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Hands-on With CUDA-C on a Nvidia Jetson Nano GPU

Mohammed Billoo - Watch Now - EOC 2024 - Duration: 42:14

Hands-on With CUDA-C on a Nvidia Jetson Nano GPU
Mohammed Billoo

The explosion of silicon density in the past decade has resulted in increased massive compute capabilities of modern-day microprocessors in power-efficient packages. Processors supporting trillions of floating point operations (TFLOPS) are now becoming widely available in smaller form factors. Software paradigms have also been created to leverage the underlying hardware. In this talk, Mohammed Billoo will introduce Nvidia's CUDA framework, targeting a variant of the C programming language. Care needs to be taken when implementing applications using CUDA-C. The underlying hardware, specifically the memory architecture and layout, need to be considered to ensure that the final implementation is performant. Mohammed will cover the following topics in this talk:

  • Architectural differences between GPUs and CPUs
  • Relevant applications for GPUs
  • CUDA-C overview and build process
  • CUDA-C code structure

Mohammed will conclude the talk with a hands-on demonstration of an image processing algorithm implemented in CUDA-C on a Nvidia Jetson Nano development kit. He will compare the performance of the CUDA-C implementation on the GPU against a naive implementation on a CPU.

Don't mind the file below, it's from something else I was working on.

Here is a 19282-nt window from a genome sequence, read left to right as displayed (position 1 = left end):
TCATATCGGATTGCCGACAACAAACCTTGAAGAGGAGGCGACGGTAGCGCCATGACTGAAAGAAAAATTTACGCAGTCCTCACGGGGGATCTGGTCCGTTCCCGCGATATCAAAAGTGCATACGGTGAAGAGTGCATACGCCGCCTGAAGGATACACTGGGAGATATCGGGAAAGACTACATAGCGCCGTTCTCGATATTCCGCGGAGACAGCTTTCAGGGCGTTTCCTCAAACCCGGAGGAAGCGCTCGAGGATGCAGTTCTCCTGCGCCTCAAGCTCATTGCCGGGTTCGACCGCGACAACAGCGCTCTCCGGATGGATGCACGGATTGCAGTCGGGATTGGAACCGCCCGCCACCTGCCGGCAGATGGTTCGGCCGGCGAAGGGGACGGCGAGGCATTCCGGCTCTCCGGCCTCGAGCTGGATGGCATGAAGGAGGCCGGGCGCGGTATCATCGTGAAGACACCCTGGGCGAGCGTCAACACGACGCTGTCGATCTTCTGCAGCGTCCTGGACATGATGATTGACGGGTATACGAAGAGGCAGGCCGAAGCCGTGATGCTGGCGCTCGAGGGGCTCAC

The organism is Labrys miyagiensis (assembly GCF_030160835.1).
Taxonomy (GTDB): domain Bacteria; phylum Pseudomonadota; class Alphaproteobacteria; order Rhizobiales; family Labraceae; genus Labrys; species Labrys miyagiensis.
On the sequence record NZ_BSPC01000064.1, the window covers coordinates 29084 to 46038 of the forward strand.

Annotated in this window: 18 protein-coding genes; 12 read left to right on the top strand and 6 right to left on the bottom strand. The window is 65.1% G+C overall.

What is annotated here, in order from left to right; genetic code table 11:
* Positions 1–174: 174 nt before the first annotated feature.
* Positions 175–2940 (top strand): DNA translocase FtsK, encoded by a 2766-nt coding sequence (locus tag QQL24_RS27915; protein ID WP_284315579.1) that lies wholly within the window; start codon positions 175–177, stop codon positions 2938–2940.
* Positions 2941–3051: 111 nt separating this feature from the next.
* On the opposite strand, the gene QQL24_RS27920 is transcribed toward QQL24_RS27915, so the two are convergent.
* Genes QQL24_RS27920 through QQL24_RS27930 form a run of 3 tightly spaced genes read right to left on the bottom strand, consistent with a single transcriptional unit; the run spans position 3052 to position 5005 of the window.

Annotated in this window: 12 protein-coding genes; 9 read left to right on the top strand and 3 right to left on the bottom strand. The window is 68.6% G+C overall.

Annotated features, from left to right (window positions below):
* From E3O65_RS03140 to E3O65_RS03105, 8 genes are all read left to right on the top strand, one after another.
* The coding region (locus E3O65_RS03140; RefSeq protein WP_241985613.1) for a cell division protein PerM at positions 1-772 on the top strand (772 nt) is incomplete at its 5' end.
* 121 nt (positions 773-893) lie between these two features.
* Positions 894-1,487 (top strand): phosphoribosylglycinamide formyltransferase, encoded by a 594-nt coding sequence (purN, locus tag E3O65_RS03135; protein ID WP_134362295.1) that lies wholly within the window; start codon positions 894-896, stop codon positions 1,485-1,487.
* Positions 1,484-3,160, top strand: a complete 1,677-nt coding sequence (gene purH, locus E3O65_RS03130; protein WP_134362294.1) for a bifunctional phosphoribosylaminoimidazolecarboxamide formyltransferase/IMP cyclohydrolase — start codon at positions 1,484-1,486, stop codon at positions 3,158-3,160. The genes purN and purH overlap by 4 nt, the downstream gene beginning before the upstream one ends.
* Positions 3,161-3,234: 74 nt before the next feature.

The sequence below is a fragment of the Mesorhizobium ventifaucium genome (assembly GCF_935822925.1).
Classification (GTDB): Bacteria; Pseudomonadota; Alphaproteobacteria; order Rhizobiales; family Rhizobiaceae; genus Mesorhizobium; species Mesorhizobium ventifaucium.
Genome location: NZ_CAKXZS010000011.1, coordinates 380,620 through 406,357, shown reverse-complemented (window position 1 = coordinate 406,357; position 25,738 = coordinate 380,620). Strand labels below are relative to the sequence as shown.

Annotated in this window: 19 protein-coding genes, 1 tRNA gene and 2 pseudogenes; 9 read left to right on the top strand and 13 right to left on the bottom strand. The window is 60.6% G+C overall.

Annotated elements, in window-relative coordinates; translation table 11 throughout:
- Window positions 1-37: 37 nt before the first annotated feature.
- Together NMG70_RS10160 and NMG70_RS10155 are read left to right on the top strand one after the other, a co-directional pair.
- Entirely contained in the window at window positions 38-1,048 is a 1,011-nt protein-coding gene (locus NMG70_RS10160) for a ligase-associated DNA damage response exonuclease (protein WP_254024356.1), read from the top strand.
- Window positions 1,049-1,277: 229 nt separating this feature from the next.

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Score: 0 | 2 months ago | 1 reply

Thanks for a very informative presentation, as always. I particularly liked the "gotchas" one should keep in mind to leverage efficient parallelisation.
In your opinion, would you consider C++'s intrinsic nature of vector manipulation to generally more fitting than C when interfacing with CUDA or maybe when passing back the results to the host?
Do you know how available CUDA when it comes to integration with the Yocto project?
Looking forward to the follow-up article :)

Score: 0 | 1 month ago | no reply

Great questions! Ultimately, vectors in the C++ STL are essentially C arrays under the hood with some extra features (e.g. automatically re-allocating memory as needed, optimally accessing elements). I would actually caution in using C++ vectors initially, since it's important to ensure that memory is aligned properly when passing data to the GPU. Otherwise, you risk losing the benefits of a GPU. CUDA supports exist in The Yocto Project. You can check out the meta-tegra layer here: https://github.com/OE4T/meta-tegra. I'll look to author another blog post on adding CUDA support, along with cross-compiling CUDA-C applications when using The Yocto Project.